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Oben JE * (1), Ngondi JL (1), Agbor GA (2) and E Enonchong (1)
* Corresponding Author Email: email@example.com
(1) Laboratory of Nutrition and Nutritional Biochemistry, Department of Biochemistry, Faculty of Science, BP 812 University of Yaounde I, Yaounde, Cameroon.
(2) Institute of Medical Research and Medicinal Plants Studies, Yaounde, Cameroon
Table 1: The effect of diet on milk fat content and composition Concentration of fatty acids in milk (mg/ml) Diet Total fat C8:0--C12:0 C16:O Palmitic content (mg/ml) fatty acids acid Semi-synthetic 93 [+ or -] 12 18 [+ or -] 3 48 [+ or -] 11 containing 0.5% (w/w) corn oil Chow (8%, w/w 80 [+ or -] 6 12 [+ or -] 2 * 42 [+ or -] 9 fat) Chow 70 [+ or -] 10 * 9 [+ or -] 4 ** 18 [+ or -] supplemented with 8 ** 20% (w/w) corn oil Chow 79 [+ or -] 15 16 [+ or -] 3 36 [+ or -] 10 supplemented with 20% (w/w) coconut oil Chow 63 [+ or -] 11 * 7 [+ or -] 2 ** 21 [+ or -] supplemented with 4 ** 20% (w/w) olive oil Lactating rats were fed the different diets for 1 week before pregnancy, and until 14 days post partum. Fat content and composition was determined by gas liquid chromatography. Values are means [+ or -] sem. Significant differences were by comparison with rats fed the 0.5% (w/w) semi-synthetic diet. * p < 0.05; ** p < 0.01 Table 2: The effect of long- term feeding on overall fatty acid synthesis in the mammary gland and liver Rate of lipogenesis ([micro][mol.sup.3] [H.sub.2]O incorporated per gram wet Diet weight tissue per hour) Mammary Gland Liver Semi-synthetic 124 [+ or -] 16 78 [+ or -] 11 containing 0.5% (w/w) corn oil Chow (8%, w/w fat) 62 [+ or -] 10 * 49 [+ or -] 15 ** Chow supplemented 28 [+ or -] 10 *** 28 [+ or -] 10 ** (+) with 20% (w/w) corn oil Chow supplemented 80 [+ or -] 8 * 34 [+ or -] 6 ** with 20% (w/w) coconut oil Chow supplemented 26 [+ or -] 8 *** 32 [+ or -] 9 ** with 20% (w/w) olive oil Rates of fatty acid synthesis were determined in vivo. Values are means [+ or -] sem. Statistically significant differences were either by comparison with rats fed the 0.5% (w/w) semi-synthetic diet. * p < 0.05; ** p < 0.01; *** p < 0.001 or between chow fed rats and rats fed the high fat diets (+) p < 0.05. Table 3: The effect of diet on acetyl-CoA carboxylase and fatty synthetase activities in the mammary gland and liver of lactating rats Acetyl-CoA carboxylase activity Diet (nmol [H.sup.14]C[O.sub.3] incorporated/min/mg protein) Mammary Liver Gland Semi-synthetic 9.8 [+ or -] 0.4 4.1 [+ or -] 0.6 containing 0.5% (w/w) corn oil Chow (8%, 6.4 [+ or -] 0.6 * 2.9 [+ or -] 0.8 w/w fat) Chow 3.1 [+ or -] 0.3 *** 2.0 [+ or -] 0.3 * supplemented with 20% (w/w) corn oil Chow 6.3 [+ or -] 0.7 * 1.7 [+ or -] 0.3 ** supplemented with 20% (w/w) coconut oil Chow 3.0 [+ or -] 0.2 *** 1.6 [+ or -] 0.3 ** supplemented with 20% (w/w) olive oil Fatty Acid synthetase activity (nmol NADPH oxidized/min/mg Diet protein) Mammary Liver Gland Semi-synthetic 4.7 [+ or -] 0.4 8.3 [+ or -] 0.5 containing 0.5% (w/w) corn oil Chow (8%, 3.9 [+ or -] 1.1 7.5 [+ or -] 1.3 w/w fat) Chow 4.5 [+ or -] 0.4 3.8 [+ or -] 1.2 * supplemented with 20% (w/w) corn oil Chow 4.8 [+ or -] 0.3 6.4 [+ or -] 0.9 supplemented with 20% (w/w) coconut oil Chow 4.4 [+ or -] 0.2 7.8 [+ or -] 1.1 supplemented with 20% (w/w) olive oil Values are means [+ or -] sem. Statistically significant differences in acetyl CoA activity in either the mammary gland or the liver were by comparison with rats fed the semisynthetic diet. * p < 0.05; ** p < 0.01; *** p < 0.001 Table 4: The effect of diet on mammary gland acetyl-CoA carboxylase activation Acetyl-CoA carboxylase activity (nmol [H.sup.14]C[O.sub.3] incorporated/min/ mg protein) Diet PFS PFS (No avidin) (with avidin) Semi-synthetic 9.8 [+ or -] 0.4 2.4 [+ or -] 0.8 containing 0.5% (w/w) corn oil Chow (8%, 6.4 [+ or -] 0.6 * 2.0 [+ or -] 1.0 ** w/w fat) Chow 3.1 [+ or -] 0.3 *** 1.4 [+ or -] 0.6 * supplemented with 20% (w/w) corn oil Chow 6.3 [+ or -] 0.7 * 1.8 [+ or -] 0.6 supplemented with 20% (w/w) coconut oil Chow 3.0 [+ or -] 0.2 *** 1.1 [+ or -] 0.5 *** supplemented with 20% (w/w) olive oil Acetyl-CoA carboxylase activity (nmol [H.sup.14]C[O.sub.3] incorporated/min/ mg protein) Diet NFH NFH (No avidin) (with avidin) Semi-synthetic 18.6 [+ or -] 1.9 12.3 [+ or -] 2.4 containing 0.5% (w/w) corn oil Chow (8%, 12.1 [+ or -] 4.2 8.0 [+ or -] 3.2 w/w fat) Chow 6.1 [+ or -] 0.9 ** 3.9 [+ or -] 0.5 * supplemented with 20% (w/w) corn oil Chow 14.5 [+ or -] 2.2 10.5 [+ or -] 1.1 supplemented with 20% (w/w) coconut oil Chow 8.5 [+ or -] 1.5 ** 5.1 [+ or -] 0.8 ** supplemented with 20% (w/w) olive oil Mammary gland was homogenized in the absence or presence of avidin. Particle free supernatant (PFS) 100,000 [g.sub.av] x 90min and nuclei free homogenates (NFH) 15,000 [g.sub.av] x 60min were used to measure acetyl-CoA carboxylase activity. Values are means [+ or -] sem. Statistically significant differences were between the same type of assay, i.e. with or without avidin compared to results with rats fed the 0.5% (w/w) corn oil semi-synthetic diet. * p < 0.05; ** p < 0.01; *** p< 0.001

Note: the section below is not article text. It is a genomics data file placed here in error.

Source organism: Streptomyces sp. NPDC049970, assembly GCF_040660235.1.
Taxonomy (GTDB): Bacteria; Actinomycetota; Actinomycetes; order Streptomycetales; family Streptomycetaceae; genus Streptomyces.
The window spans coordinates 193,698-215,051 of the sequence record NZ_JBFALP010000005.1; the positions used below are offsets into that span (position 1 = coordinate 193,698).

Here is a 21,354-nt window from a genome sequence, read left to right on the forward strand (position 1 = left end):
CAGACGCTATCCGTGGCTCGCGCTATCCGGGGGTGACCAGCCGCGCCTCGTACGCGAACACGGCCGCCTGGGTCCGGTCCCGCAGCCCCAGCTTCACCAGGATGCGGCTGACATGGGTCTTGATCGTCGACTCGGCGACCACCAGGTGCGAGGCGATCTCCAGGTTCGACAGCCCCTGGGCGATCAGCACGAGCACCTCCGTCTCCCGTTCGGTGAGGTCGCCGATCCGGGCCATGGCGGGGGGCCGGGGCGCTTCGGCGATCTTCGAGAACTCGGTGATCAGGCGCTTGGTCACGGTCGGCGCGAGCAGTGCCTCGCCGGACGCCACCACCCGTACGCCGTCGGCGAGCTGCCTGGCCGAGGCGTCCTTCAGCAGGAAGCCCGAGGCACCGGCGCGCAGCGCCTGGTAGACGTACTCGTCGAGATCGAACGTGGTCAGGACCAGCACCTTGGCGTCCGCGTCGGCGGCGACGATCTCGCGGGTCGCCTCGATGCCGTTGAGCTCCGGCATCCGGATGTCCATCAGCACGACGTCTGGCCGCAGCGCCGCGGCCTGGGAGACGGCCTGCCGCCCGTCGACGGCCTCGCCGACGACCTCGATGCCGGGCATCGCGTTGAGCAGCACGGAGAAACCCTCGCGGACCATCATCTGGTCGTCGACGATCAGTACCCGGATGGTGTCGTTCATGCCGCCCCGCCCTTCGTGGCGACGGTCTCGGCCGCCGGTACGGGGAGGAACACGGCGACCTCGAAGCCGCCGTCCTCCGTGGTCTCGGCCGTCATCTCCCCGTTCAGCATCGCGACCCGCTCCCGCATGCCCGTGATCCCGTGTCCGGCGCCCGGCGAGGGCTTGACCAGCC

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|Author:||Oben, J.E.; Ngondi, J.L.; Agbor, G.A.; Enonchong, E.|
|Publication:||African Journal of Food, Agriculture, Nutrition and Development|
|Date:||Jun 1, 2009|